Give teens bank accounts, not prepaid cards

By Felix Salmon
November 12, 2010
Dan Kadlec is right to give short shrift to the horribly misconceived Kardashian Kard, a prepaid debit card aimed at teenagers. But I think he’s too kind about prepaid debit cards in general:

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Dan Kadlec is right to give short shrift to the horribly misconceived Kardashian Kard, a prepaid debit card aimed at teenagers. But I think he’s too kind about prepaid debit cards in general:

There is nothing wrong with a pre-paid debit card for young people. Pre-paid cards have a lot of advantages:

* Kids can use a pre-paid card to shop online.

* Parents get a detailed spending report.

* Over drafting is not a risk.

* Pre-paid cards are easy to re-load and thus are good vehicles for paying allowance, assuming no or low re-load fees.

* Kids become familiar with plastic in a controlled environment.

* In some cases, your child begins to build a credit score.

Dan links to a piece by Beverly Herzog explaining why debit cards can be a better idea than credit cards. Which is all well and good — but the thing I don’t understand is why no one seems to be screaming from the rooftops that no standalone card offers the flexibility and convenience of a good old-fashioned bank account.

Every kid should have a bank account, with a debit card, but without overdraft protection; something like the USAA Teen Checking account is perfect. Given that it’s just as easy to take out cash at an ATM with a prepaid debit card as it is with a normal debit card linked to a bank account, I can’t think of any good reason why a parent would opt for the prepaid debit card. Prepaid debit cards are expensive (although there are some which aren’t as expensive as the Kardashian Kard, it’s true); they don’t have branches; it’s hard to deposit checks from relatives into them; they don’t pay any interest on savings balances; and, most importantly, they don’t give teens a safe way to get used to how bank accounts work.

The main danger with a teen checking account is that the kid will bounce checks and run up NSF fees — but frankly there’s no reason why the kid should ever have a checkbook in the first place. Checks have about as much relevance to kids as do floppy disks, and the only people who might want to see them are nostalgic parents who associate financial literacy with the bizarre ritual known as “balancing your checkbook.”

We’ve already been greatly harmed, as a nation, by the move from personal loans to credit cards. Let’s be on the lookout for a similar move from checking accounts to prepaid debit cards. No good can come from that, beyond excessive fees and an uptick in egregious celebrity endorsements.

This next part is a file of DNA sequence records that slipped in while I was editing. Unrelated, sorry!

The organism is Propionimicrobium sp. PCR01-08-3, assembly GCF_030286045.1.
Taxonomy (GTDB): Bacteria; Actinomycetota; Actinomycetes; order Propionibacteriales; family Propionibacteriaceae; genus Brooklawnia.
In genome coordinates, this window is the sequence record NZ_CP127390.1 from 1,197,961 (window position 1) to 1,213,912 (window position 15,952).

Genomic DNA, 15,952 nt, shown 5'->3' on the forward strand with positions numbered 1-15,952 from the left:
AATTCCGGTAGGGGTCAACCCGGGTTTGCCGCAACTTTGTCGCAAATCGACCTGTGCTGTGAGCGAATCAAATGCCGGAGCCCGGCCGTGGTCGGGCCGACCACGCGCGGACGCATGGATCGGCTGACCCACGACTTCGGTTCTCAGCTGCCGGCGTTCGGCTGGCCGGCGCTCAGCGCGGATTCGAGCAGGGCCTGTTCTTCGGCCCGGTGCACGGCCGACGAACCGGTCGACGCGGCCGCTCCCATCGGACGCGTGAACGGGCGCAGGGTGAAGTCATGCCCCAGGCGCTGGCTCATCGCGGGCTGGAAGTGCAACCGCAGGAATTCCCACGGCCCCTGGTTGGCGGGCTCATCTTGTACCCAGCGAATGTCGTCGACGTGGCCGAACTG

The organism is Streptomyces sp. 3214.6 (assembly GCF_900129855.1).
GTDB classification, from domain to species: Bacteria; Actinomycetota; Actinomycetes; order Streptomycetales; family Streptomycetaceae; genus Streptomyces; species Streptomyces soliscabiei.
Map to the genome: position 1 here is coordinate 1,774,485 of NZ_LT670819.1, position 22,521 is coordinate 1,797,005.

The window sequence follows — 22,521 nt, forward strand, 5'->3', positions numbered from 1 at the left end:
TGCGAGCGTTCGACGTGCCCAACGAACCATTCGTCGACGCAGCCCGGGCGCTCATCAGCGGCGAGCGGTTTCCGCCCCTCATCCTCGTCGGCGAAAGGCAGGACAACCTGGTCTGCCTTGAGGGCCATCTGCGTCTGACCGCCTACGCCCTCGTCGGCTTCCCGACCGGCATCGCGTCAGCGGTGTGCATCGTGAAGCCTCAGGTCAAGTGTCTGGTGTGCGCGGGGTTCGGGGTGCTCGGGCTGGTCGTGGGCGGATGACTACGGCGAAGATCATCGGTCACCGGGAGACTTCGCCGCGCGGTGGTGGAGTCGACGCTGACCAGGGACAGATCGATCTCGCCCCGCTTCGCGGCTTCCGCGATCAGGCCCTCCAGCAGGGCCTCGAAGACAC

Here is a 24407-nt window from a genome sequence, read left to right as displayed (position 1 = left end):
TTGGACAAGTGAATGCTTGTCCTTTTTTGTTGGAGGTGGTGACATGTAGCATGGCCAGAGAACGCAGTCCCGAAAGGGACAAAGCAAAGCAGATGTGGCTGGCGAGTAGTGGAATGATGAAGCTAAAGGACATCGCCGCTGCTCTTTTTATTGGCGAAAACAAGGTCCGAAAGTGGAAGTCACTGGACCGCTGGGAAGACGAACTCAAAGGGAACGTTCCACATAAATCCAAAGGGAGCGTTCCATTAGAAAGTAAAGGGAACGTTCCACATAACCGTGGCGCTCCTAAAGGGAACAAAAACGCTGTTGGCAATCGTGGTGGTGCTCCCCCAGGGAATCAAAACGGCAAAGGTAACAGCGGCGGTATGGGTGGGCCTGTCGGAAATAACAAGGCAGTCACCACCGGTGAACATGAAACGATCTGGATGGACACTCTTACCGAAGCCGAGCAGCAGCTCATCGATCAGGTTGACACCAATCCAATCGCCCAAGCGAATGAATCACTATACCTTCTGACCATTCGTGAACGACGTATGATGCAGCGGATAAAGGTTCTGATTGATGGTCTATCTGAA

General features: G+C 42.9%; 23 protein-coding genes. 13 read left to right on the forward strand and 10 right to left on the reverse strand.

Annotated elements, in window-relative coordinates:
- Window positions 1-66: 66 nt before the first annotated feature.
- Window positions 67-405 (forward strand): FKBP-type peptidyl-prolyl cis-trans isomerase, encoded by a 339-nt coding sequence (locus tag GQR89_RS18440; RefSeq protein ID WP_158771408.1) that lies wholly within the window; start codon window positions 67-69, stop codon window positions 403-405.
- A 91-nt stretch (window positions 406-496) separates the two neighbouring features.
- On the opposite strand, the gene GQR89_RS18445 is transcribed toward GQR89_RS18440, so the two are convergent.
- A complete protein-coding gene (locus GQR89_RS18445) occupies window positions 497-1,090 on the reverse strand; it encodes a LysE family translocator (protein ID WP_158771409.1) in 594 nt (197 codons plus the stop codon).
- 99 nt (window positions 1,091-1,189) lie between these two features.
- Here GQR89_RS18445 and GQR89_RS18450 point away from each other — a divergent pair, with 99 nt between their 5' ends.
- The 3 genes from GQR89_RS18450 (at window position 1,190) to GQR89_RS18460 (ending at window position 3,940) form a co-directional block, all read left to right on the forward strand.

Comments
10 comments so far

Outstanding post…

We would be a stronger nation if there was a strong personal finance requirement to earn a high-school deploma or GED.

Anyone buying financial services from the Kardashian girls is getting LESS than they paid for!

You frequently suggest credit unions as a good starting point for some fairly priced alterntives.

As a community banker myself I would advocate a mutual community bank… very much like credit unions in all respects but we pay federal income taxes too!

Posted by y2kurtus | Report as abusive

This is a good idea all around but a point of clarification:

It is actually possible to overdraw an account with a debit card. Depending on the merchant, charges may not be posted immediately, especially on weekends. So one can use the card several times in a day, overdraw the account, and not feel the consequences until the charges post later. I don’t know of any easy way around this, unless you use non-debit ATM cards (i.e. the kind without credit card logos.)

Of course, overdrawing one’s account and paying the fees (which are often lower for debit overdrafts than for actual checks) could be an important piece of financial education. Namely: spending money you don’t have costs more than spending money you do.

Posted by axoplasm | Report as abusive

Some (not all) teen-optimized prepaid cards have something most checking accounts don’t have: two separate account accesses for the teen and the parent, with different privileges.
The parent can see the transactions, replace a lost card, add money or suspend access if school grades are not good enough.
The teen can see the transactions, and add his/her own money.
[Disclosure: my own company manages such cards under the UPside Visa brand]

By contrast, the overwhelming majority of banks provide a single online access to a checking account, with no ability to share through some hierarchy.
So either a parent keeps the access to himself/herself without delegating any access to the teen. Or the parent relinquishes access to the teen entirely.
Not the best way to implement a gradual transition of responsibility.

Evidently, teen cards pushed by shopaholic celebs are a terrible idea.
Responsible spending at no or little fees, with the right prepaid card, can do more than a checking account, with no overdraft risk and no minimum balance.

Posted by PatricePeyret | Report as abusive